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Getting weighed

November 4, 2013
by Kathleen Mears
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When I moved to a nursing home more than 17 years ago, I had to get used to getting weighed on the weight chair. It was challenging for two aides to assist me to get into it properly. The weight chair was rusty and I wondered how accurate it was. The one good thing about the process was that I got weighed the shower room in relative privacy.

A few years later the facility got a battery-operated, roll-on scale. I could easily roll onto the scale and get weighed. Then the aides subtracted the weight of my power wheelchair from the number the scale displayed to determine my actual weight.

Although getting weighed was easier, the scales were in the activity room, which was also used for restorative feeding. Since I was weighed before breakfast, there were several residents and some staff in the room. I know they were not paying much attention to me, but it still made me uncomfortable.

Over time the roll-on scales began to show great fluctuations in the residents' weights. In an effort to improve accuracy, the scales were rigged to plug into an electrical outlet.

When I got a new power wheelchair, it was made differently and the aides were unable to get an accurate weight. Every time the chair was weighed the number varied. So I had to use my manual wheelchair to be weighed. The process was more time-consuming, but my weight was accurate. Eventually, the scales were moved to the copy room where I can be weighed in privacy again.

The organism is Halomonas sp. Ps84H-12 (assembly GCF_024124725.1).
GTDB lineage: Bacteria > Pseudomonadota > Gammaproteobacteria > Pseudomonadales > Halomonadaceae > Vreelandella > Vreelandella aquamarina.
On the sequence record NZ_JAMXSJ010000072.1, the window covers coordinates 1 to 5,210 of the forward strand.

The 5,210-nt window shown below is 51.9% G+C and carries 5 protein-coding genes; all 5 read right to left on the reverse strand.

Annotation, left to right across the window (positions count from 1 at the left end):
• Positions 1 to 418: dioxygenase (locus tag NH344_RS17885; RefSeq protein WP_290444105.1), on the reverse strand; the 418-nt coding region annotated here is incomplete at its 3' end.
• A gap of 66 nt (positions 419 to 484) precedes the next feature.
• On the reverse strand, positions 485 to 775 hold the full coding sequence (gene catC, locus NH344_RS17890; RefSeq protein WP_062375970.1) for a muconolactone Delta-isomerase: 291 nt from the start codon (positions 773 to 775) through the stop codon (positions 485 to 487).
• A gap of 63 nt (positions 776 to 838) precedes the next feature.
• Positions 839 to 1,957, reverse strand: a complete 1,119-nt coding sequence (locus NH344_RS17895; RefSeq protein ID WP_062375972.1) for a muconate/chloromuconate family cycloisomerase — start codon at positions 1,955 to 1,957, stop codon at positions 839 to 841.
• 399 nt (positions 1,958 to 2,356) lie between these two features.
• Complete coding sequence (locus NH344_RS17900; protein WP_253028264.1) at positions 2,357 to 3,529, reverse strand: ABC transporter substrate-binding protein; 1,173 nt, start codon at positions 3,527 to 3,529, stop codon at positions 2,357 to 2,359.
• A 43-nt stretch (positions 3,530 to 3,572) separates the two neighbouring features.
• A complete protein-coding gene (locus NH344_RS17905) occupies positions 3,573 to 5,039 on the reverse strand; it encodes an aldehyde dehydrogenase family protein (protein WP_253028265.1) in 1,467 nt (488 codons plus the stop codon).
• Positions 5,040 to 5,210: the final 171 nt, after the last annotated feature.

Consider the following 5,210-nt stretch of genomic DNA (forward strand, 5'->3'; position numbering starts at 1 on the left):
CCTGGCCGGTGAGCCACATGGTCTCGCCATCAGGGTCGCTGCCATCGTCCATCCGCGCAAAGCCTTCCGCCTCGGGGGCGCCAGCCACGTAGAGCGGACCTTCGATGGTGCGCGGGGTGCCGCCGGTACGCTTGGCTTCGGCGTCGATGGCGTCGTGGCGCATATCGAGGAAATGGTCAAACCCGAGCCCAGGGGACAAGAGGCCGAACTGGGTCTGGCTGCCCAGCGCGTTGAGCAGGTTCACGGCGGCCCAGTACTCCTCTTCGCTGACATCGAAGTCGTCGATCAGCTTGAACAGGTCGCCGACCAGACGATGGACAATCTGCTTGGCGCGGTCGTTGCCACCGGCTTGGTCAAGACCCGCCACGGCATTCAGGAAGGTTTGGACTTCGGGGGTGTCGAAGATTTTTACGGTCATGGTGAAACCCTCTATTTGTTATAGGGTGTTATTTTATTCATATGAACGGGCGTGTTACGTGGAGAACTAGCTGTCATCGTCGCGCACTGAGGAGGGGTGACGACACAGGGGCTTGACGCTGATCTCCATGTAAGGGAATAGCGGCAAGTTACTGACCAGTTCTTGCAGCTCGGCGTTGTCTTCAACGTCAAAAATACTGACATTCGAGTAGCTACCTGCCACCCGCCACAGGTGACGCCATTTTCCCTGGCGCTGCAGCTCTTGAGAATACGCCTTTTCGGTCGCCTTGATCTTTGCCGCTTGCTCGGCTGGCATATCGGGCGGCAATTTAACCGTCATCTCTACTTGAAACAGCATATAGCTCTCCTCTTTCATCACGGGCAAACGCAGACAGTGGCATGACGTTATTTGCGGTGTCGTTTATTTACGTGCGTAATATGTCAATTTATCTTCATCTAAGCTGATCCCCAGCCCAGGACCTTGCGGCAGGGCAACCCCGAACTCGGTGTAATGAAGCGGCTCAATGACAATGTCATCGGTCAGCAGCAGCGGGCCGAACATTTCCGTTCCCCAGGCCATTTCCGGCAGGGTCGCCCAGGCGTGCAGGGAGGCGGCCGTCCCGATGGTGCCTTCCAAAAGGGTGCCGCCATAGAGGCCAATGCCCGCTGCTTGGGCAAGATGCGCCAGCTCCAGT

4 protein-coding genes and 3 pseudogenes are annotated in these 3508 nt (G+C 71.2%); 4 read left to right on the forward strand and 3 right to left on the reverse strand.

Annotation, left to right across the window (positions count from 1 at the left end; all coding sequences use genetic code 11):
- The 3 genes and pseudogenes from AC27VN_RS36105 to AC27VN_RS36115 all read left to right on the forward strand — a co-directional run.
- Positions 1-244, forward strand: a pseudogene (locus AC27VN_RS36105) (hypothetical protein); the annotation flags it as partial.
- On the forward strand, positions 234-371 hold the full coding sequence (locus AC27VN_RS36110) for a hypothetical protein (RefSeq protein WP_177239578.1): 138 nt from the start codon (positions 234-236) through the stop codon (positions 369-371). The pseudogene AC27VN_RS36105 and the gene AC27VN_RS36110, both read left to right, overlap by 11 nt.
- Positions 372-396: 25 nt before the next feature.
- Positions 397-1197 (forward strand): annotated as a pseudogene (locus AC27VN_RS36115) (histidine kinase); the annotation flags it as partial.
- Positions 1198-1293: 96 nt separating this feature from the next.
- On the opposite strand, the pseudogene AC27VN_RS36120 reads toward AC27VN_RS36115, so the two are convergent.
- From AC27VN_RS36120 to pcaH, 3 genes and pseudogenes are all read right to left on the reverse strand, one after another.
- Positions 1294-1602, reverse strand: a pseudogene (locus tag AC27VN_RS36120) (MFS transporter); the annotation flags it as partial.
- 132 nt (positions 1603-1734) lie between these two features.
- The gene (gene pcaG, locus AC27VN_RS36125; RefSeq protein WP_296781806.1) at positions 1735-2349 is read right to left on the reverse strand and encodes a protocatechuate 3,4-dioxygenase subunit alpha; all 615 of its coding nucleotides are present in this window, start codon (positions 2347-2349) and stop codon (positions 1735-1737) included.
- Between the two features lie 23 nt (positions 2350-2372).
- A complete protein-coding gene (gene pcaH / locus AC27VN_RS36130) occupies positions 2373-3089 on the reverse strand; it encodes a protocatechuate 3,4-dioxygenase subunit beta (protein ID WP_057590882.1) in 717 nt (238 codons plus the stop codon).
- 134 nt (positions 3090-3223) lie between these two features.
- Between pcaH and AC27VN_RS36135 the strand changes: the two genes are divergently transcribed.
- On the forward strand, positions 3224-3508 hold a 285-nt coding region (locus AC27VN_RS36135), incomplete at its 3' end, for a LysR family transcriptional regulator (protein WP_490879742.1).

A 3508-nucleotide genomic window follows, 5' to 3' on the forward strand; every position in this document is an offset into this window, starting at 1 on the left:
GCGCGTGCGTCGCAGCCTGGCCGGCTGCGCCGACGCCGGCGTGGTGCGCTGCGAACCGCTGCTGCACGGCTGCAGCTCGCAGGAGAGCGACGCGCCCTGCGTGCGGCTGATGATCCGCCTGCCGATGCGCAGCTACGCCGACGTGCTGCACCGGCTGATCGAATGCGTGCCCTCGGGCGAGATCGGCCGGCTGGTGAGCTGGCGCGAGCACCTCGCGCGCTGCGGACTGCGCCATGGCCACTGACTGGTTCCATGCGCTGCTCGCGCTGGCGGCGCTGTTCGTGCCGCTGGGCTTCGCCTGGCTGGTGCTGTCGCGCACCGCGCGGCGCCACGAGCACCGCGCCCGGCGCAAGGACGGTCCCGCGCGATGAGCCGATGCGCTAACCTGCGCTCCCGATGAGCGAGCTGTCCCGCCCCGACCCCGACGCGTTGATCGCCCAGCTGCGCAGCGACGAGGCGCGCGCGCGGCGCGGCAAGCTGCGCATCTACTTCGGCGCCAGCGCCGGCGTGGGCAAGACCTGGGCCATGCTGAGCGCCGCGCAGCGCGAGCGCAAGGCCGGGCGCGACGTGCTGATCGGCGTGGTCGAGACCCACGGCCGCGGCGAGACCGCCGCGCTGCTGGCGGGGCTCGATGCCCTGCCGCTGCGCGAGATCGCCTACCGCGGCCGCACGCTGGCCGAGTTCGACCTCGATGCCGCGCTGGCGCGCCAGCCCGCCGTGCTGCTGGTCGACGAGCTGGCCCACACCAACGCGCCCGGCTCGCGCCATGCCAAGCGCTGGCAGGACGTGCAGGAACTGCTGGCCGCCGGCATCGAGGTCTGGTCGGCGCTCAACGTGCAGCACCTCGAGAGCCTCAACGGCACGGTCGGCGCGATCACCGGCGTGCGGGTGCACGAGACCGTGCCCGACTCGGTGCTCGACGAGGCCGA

When I came to this facility, I was weighed in the chair scales. When it became difficult to weigh me and other residents on chair scales, a battery-operated, roll-on scale was used. These scales have no gradual ramp and there is a bump to get on it. When the batteries are running low, resident weights can be off.

The scales are kept in the dining room, which is in use when I get weighed. I usually transfer to my manual chair in the lobby. Although the residents may not be paying attention to me being weighed, I still feel uncomfortable.

Last week an aide reweighed my manual chair and said it weighs 42 pounds. That chair weighed 41 pounds at a previous facility. I guess may be these scales weigh heavier.

I should be used to being weighed in front of other people. But I would suggest that nursing homes weigh residents in an area that gives them some privacy.


Kathleen Mears

Kathleen Mears has been a nursing home resident in Ohio for 20 years. She is an incomplete...